Want to know where Downtown\'s surveillance cameras are? You can find out - and add a few yourself - at the Minneapolis Surveillance Camera Project\'s new Web site.
North Loop resident Ry4an Brase (who legally inserted the \"4\" in his first name) said he founded the project after Target Corp.\'s recent $250,000 donation for public surveillance cams on 1st Avenue, Hennepin Avenue and Nicollet Mall (Skyway News, May 19-25). Although Brase said he is \"personally terrified of cameras everywhere,\" the Web site - www.mpls-watched.org - is agnostic on whether security cameras are a good idea. People can use the site\'s map to avoid surveillance, but Brase notes that it is \"just as useful to show police and business owners where they need a camera.\"
Brase said he was inspired by the New York City Camera Surveillance Project, which began in 1998 and now maps 4,000 urban cameras. He has already discerned some Minneapolis trends; he said Block E, 600 Hennepin Ave., has twice the camera density of older Downtown developments. \"I think it\'s safe to say we\'ll have more cameras in the future,\" he said.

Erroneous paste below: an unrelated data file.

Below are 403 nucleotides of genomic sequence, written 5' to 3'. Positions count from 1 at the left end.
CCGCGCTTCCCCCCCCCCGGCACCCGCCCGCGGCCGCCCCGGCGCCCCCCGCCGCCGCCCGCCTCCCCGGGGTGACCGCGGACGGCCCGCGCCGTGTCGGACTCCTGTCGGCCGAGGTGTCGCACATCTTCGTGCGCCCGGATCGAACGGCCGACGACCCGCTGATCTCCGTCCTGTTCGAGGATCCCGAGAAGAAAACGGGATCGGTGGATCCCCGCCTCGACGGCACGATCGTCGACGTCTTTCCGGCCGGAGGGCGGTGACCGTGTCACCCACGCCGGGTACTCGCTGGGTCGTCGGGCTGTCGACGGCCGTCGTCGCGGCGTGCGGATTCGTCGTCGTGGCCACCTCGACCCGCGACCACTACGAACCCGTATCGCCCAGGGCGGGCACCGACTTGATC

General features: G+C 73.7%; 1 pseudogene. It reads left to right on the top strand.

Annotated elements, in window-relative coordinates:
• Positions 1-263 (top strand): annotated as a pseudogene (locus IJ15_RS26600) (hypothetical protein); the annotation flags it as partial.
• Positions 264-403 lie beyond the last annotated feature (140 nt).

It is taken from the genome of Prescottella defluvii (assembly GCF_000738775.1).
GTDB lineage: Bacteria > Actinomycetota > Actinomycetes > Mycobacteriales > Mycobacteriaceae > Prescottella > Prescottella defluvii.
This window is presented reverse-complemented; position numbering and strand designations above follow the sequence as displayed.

One of the site\'s cool features is its interactivity - surfers can add cameras to the map (though Brase will visually verify such reports before a new dot springs up). And - turnabout being fair play - camera-spotters can even upload their own digital images of the surveillance equipment. \"The fun of the project is in its end result,\" he said.
Brase said the biggest danger of public cameras is that there is \"no good data practices law\" governing how their images can be used.
\"I don\'t think people give a lot of thought to how long stuff can be archived,\" he said. \"Someone could be running for City Council and some no-goodnik police chief could put it out that they\'ve gone into Sex World 30 times.\"
Still, he acknowledges that he has flirted with camera-based security, considering adding a camera to his condo after a break-in. \"But I would not have aimed it into public space,\" he said.